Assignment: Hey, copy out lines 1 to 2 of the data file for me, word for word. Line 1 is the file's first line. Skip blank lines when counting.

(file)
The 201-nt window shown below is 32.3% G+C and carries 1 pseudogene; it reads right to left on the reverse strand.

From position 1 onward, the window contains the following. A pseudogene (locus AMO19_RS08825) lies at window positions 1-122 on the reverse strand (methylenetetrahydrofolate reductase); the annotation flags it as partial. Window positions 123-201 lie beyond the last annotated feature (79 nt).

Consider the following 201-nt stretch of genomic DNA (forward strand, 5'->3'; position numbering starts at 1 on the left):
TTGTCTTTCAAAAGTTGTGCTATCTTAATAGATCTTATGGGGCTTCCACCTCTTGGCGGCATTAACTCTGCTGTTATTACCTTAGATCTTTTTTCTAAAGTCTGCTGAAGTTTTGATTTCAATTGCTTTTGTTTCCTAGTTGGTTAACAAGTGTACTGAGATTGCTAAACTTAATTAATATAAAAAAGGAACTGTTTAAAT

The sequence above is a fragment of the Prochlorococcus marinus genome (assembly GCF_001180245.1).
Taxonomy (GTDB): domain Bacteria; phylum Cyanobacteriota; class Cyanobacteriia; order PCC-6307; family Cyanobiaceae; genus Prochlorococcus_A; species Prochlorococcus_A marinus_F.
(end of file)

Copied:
The 201-nt window shown below is 32.3% G+C and carries 1 pseudogene; it reads right to left on the reverse strand.

From position 1 onward, the window contains the following. A pseudogene (locus AMO19_RS08825) lies at window positions 1-122 on the reverse strand (methylenetetrahydrofolate reductase); the annotation flags it as partial. Window positions 123-201 lie beyond the last annotated feature (79 nt).